• Send a welcome letter and overview of what to expect -- A personal message letting your new client know you're excited to be of service is a nice touch, and it provides you with the opportunity to let the client know what to expect moving forward. For example, if your process is to send a questionnaire a few days before your formal meeting, let the client know to expect the questionnaire a few days prior to your meeting -- and why it's useful (i.e., allows us more time to focus on the most appropriate investment strategies). To avoid asking the client to do too much with each email, consider sending a series of messages, each with its own task. In this introductory email, you might suggest the client review an educational attachment or fill out a questionnaire (as noted below).
  • Send a questionnaire -- You'll need to gather quite a bit of information about your new client's financial situation, investment experiences, risk tolerances, assets and liabilities, insurance coverage, and goals. While you can certainly do this during your initial meeting, using a questionnaire beforehand gives the client time to think through the answers. At the same time, having most of this done in advance allows you to dig deeper during your meeting.
  • Enter the client information into your chosen CRM software -- Depending on the software you use, you may be able to link an electronic form to your database, eliminating the need to enter it manually. If the questionnaire isn't linked, enter the responses into your CRM software.
  • Send any disclosures or contracts for review -- If you have a standard set of disclosures to send, you could set up your auto responder series to include disclosures as one of the messages. Customized contracts, on the other hand, will need to be sent manually.
  • Offer to connect on LinkedIn -- Many of your clients will prefer not to connect on Facebook as they reserve this network for family and personal friends, but would be interested in connecting via LinkedIn, which is focused on professional contacts.
  • Schedule your first meeting -- The timing on this is up to you. It may make sense to schedule the meeting right away when your prospect first indicates that he or she is ready to engage your services. If that wasn't practical at the time, it's time to reach out to schedule the meeting.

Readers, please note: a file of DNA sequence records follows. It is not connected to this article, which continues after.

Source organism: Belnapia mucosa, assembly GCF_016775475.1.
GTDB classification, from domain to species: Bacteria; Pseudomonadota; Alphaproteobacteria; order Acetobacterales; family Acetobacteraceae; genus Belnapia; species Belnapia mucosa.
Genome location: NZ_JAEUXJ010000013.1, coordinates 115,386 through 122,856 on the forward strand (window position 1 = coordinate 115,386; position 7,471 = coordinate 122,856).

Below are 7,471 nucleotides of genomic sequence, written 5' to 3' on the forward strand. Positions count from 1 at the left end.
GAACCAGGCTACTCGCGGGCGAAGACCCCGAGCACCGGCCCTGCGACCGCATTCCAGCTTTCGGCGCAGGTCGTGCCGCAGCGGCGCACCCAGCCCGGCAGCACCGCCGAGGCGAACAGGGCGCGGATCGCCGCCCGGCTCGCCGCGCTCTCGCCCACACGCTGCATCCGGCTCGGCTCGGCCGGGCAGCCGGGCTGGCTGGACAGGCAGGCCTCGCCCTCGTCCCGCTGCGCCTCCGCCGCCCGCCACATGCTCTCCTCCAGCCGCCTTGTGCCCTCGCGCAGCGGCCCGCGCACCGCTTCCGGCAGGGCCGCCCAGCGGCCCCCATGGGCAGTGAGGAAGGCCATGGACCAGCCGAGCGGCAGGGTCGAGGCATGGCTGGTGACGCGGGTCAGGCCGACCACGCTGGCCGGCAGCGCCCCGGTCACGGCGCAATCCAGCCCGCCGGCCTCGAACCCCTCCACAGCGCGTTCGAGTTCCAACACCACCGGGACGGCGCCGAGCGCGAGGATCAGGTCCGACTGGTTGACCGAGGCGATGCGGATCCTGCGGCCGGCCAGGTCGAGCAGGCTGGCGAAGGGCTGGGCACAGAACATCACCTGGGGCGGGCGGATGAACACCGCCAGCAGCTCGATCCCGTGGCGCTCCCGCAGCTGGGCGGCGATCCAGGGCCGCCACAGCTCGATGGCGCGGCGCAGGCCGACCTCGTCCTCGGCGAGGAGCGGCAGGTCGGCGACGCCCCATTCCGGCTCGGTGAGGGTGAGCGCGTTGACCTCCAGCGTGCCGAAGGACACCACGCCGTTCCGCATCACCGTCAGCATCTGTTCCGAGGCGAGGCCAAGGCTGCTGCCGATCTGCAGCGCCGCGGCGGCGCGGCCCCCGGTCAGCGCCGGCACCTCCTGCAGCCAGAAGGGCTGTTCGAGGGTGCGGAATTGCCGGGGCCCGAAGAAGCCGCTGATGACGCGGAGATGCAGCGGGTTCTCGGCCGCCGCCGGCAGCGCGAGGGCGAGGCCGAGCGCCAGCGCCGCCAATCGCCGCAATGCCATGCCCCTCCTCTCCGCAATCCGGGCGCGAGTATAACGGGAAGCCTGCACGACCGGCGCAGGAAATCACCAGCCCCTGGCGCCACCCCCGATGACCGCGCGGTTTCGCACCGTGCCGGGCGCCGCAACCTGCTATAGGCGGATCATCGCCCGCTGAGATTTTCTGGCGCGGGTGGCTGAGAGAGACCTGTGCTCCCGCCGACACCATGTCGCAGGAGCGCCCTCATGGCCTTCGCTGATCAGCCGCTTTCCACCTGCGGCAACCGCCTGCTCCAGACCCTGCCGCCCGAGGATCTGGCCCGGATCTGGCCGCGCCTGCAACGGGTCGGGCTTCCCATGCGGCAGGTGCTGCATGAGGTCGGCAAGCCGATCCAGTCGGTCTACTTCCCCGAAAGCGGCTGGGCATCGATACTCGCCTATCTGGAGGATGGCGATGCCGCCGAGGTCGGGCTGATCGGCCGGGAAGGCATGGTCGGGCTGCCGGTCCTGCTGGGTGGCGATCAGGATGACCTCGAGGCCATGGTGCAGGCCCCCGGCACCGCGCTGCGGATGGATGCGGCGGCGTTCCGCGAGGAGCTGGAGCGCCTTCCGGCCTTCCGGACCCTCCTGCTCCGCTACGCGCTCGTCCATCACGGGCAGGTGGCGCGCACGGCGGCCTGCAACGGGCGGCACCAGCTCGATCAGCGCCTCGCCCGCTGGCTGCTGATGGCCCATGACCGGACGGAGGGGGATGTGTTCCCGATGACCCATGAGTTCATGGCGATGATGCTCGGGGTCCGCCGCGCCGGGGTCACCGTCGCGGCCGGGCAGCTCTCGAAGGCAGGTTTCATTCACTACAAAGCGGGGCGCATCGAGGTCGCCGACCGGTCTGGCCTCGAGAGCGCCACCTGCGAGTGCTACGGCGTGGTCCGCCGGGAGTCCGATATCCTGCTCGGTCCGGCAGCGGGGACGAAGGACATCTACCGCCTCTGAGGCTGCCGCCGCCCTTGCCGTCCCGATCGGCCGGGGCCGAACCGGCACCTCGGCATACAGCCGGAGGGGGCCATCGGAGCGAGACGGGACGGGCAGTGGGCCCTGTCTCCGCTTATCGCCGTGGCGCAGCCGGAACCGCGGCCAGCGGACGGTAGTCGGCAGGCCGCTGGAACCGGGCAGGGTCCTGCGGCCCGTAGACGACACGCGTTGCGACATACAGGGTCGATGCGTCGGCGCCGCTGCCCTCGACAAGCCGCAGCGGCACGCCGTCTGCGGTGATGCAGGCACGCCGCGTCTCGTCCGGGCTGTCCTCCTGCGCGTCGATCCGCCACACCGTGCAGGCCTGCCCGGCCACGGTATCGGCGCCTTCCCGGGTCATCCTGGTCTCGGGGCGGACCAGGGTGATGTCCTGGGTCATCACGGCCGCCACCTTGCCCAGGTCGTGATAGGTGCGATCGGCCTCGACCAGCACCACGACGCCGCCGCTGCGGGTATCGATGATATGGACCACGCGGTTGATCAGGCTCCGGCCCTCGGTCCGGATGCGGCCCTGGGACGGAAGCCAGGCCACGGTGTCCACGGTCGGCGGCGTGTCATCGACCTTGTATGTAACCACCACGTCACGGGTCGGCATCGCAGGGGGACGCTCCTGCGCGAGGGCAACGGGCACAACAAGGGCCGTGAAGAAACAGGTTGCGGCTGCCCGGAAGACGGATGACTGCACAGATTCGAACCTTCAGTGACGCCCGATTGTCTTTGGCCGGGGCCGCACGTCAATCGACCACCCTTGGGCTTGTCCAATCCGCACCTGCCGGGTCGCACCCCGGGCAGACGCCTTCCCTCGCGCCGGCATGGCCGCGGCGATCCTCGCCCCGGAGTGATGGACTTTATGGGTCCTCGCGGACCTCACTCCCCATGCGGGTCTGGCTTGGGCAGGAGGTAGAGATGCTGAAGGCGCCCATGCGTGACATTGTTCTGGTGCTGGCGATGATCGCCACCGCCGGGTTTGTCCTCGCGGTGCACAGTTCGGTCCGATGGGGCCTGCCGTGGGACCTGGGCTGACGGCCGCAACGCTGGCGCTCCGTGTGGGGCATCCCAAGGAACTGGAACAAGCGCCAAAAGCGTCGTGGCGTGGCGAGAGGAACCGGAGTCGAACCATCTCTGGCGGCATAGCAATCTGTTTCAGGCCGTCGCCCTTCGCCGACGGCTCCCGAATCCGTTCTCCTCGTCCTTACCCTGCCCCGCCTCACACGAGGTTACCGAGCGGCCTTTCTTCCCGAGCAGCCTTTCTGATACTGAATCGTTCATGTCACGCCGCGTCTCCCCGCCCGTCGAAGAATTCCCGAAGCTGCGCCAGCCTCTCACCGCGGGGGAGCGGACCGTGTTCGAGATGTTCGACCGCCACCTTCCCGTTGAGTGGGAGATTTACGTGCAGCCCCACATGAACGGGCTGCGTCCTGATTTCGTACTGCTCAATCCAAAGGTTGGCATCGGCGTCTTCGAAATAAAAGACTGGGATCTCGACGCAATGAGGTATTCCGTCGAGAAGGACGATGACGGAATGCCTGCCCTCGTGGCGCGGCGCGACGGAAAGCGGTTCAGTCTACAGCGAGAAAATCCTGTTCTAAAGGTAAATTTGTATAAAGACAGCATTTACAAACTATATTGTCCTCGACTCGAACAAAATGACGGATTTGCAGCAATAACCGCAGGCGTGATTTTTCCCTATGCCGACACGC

• Create a meeting agenda -- Schedule everything you want to accomplish during this initial meeting in advance. Like this on-boarding process, your initial meetings with new clients will likely follow the same repeatable steps from one client to the next, i.e., discuss financial objections, assess risk tolerances, review assets and liabilities, answer questions, etc. As you become more experienced with on-boarding and discover topics that you need to cover during this initial meeting, update your meeting agenda template accordingly.
  • Send meeting details -- Once confirmed, send the meeting details including directions to your office for in-person meetings or call-in details for conference or video calls. Send the agenda, too, along with the estimated duration of the meeting.
  • Confirm the meeting or send a reminder -- The day before the meeting, call or email to confirm your appointment.
  • Attend the meeting -- Refer to your agenda periodically to make sure you're staying on track. Do your best to end the meeting on time, showing your new clients just how much you value their time.
  • Update your CRM software -- After the meeting, enter any pertinent information and notes into your CRM software.
  • Schedule follow up steps -- Using your task or project manager, schedule the next steps so that nothing is left to chance.
  • Send thank you message with meeting notes and any contracts -- Make sure to send a personal thank you message. This is a good opportunity to recap what was discussed. If you had indicated that you'd be sending additional information, notes from the meeting, or a contract, do so now. Another nice touch is to send a handwritten thank you card in the mail.

Again, feel free to modify the steps listed above to best suit your practice.

Click here for more articles related to: Practice Management


"15-Step Client Onboarding Checklist: Onboarding Process for Financial Services." 2017. Accessed August 18. http://www.theadvisorcoach.com/15-step-client-onboarding-checklist-onboarding-process-for-financial-services.html.

"Client Onboarding Tips and Tools | Smartsheet." 2017. Accessed August 18. https://www.smartsheet.com/definitive-guide-client-onboarding.

"How To Create Good Financial Advisor Workflows and Processes." 2017. Accessed August 18. https://www.kitces.com/blog/creating-financial-advisor-workflows-and-business-processes-from-teresa-riccobuono/.

"How to Use Microsoft Dynamics CRM Workflow Templates - Microsoft Dynamics CRM Community." 2017. Accessed August 18. https://community.dynamics.com/crm/b/crmpowerobjects/archive/2013/12/27/how-to-use-microsoft-dynamics-crm-workflow-templates.

"The Secret to Successful Customer Onboarding." 2017. Accessed August 18. http://sixteenventures.com/customer-onboarding.

"What Is Customer Relationship Management CRM? Webopedia Definition." 2017. Accessed August 18. http://www.webopedia.com/TERM/C/CRM.html.

Subscribe by Email